Picture this: you have a microscopic computer chip inserted by a rep from Intel into your forearm or the back of you neck. Now imagine you firing it up and place on a VR headset to simulate flying a SpaceX rocket to the moon.
You may be thinking that sounds great having an awesome VR experience in space, — but why the chip (and I’m not talking about a potato chip). The chip will probably track how your body is processing the experience and perhaps help you retain information.
This may be far fetched, — but there are things I think, more like obsess, about on a daily basis one being virtual reality and its potential to alter the way we experience life and all of its possibilities. A virtual world may allow someone to walk when they are paralyzed or learn to operate machinery or hit a 90 fastball from Stephen Strasburg or be a leader of a virtual city or country, — or maybe a classroom.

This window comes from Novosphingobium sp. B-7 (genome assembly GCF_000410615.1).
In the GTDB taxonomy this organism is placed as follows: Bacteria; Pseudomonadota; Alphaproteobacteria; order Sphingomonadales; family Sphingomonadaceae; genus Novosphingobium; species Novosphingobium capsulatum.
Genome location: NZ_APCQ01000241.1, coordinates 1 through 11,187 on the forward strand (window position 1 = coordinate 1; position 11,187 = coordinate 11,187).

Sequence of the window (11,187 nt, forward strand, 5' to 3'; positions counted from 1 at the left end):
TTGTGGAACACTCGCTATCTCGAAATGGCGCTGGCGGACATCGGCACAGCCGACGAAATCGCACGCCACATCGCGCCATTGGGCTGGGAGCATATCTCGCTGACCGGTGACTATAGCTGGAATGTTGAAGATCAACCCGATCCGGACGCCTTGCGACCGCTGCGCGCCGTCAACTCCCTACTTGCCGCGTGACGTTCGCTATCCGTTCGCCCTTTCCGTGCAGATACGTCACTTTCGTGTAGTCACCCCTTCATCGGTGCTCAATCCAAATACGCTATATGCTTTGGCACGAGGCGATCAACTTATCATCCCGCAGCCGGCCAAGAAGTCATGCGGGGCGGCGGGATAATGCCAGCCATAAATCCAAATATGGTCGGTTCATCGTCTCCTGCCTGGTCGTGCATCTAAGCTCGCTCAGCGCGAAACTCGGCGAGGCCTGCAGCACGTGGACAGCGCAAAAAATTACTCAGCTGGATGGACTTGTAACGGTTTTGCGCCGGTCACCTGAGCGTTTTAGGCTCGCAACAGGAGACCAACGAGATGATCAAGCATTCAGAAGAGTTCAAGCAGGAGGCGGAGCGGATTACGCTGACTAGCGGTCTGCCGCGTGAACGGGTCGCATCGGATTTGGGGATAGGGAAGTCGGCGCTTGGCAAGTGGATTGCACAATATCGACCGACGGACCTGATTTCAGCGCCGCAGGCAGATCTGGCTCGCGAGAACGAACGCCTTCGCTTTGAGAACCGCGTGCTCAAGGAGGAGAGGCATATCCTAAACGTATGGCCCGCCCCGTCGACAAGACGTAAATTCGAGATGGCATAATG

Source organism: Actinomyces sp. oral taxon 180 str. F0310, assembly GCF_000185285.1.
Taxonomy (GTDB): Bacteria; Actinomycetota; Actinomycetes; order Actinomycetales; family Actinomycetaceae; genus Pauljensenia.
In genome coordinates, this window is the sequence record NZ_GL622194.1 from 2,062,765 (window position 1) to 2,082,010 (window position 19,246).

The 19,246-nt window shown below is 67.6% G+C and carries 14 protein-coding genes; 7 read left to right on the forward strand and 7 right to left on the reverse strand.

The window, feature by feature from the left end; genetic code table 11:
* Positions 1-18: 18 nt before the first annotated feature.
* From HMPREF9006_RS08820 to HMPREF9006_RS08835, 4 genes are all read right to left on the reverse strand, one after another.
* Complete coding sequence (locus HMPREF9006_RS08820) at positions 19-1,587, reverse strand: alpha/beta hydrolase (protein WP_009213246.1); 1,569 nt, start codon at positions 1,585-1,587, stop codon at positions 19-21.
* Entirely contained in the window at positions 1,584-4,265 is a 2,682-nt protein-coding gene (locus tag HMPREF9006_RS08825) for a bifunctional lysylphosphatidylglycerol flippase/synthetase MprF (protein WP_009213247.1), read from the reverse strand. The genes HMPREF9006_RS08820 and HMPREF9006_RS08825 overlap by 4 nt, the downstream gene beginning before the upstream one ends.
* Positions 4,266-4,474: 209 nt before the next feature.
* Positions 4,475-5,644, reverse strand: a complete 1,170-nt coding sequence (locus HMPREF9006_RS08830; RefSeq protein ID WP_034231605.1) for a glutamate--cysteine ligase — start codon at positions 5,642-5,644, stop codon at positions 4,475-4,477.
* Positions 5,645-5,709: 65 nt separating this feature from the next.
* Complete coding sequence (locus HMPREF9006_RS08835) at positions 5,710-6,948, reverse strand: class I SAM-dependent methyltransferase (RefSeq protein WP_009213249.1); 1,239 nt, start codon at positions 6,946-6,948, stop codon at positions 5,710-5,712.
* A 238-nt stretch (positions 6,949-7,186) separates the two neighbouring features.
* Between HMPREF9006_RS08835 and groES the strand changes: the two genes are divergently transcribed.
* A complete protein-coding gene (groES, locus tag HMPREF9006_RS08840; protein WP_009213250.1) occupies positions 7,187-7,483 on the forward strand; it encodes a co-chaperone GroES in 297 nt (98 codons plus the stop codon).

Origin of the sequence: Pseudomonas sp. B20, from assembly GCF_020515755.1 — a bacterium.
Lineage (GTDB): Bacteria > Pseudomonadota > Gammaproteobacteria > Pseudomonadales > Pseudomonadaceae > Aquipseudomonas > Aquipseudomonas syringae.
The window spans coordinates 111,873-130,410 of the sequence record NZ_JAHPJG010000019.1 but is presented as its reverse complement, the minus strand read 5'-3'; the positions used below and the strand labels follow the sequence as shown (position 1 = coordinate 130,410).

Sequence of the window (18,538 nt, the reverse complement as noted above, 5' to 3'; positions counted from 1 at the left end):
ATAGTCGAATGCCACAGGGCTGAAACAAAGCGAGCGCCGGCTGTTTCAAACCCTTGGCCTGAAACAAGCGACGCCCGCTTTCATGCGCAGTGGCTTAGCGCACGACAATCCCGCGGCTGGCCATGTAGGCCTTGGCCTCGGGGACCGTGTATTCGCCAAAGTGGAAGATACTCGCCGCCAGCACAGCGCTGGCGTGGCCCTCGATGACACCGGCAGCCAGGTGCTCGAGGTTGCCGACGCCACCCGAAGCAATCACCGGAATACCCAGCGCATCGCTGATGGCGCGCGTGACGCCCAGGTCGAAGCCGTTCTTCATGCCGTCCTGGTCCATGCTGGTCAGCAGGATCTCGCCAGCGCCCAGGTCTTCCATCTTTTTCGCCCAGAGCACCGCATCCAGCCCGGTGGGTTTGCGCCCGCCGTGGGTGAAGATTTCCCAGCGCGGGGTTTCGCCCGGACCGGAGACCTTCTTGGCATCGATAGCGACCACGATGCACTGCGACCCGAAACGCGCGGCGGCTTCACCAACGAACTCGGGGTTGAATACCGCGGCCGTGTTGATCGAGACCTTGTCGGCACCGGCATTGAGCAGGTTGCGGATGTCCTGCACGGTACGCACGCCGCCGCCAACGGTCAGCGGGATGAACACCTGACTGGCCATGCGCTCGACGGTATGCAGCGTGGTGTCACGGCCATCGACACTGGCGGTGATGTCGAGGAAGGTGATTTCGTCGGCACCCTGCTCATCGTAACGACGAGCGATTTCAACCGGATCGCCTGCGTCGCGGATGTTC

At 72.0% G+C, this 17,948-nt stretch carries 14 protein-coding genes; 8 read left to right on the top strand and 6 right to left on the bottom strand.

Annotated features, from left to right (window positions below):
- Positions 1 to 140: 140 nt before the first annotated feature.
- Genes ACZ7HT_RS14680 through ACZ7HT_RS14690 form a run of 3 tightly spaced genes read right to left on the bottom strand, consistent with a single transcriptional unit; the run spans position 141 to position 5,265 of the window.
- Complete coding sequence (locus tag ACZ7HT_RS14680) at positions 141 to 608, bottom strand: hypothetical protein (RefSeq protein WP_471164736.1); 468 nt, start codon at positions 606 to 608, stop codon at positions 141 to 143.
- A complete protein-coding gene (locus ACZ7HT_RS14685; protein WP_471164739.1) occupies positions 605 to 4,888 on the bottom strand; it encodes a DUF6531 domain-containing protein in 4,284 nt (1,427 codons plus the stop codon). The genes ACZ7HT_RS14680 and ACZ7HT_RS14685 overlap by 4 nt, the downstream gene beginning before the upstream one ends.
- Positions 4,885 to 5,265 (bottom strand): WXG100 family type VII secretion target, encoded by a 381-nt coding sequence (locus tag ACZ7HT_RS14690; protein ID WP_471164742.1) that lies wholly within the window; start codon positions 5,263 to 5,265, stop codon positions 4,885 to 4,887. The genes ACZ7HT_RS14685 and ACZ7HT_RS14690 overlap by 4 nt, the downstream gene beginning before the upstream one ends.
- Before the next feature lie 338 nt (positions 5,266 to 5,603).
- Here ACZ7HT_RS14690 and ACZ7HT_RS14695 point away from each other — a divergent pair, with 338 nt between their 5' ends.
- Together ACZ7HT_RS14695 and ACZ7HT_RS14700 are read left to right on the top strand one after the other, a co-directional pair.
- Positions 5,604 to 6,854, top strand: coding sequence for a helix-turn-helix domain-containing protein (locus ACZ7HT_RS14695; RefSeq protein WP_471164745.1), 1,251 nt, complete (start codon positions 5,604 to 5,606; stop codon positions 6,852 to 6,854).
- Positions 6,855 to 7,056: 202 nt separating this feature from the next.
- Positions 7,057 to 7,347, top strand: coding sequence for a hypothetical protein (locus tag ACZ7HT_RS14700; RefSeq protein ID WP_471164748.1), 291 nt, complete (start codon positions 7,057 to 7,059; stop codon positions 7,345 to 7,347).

The potential of VR is endless. Endless to the point where people may get so hooked on the technology that they carry their VR headsets with them all over the place kind of like we treat our mobile phones as an extension of our body.
I remember taking an online course in iTunes about the game A Second Life, a game where you interact with people in a virtual world using your laptops. The topic fascinates me and I highly recommend listening to the course for free on iTunes U if it still available. With VR the the headset now becomes the laptop and you can walk in the game.
If you think I’m kidding them I recommend reading Kevin Kelly’s book:
Kelly a tech genius and pioneer sees VR as a technology that change the game in terms of the way we live and engage with others.
I 100% agree and in ten years our lives will be so much different. Enjoy the ridud.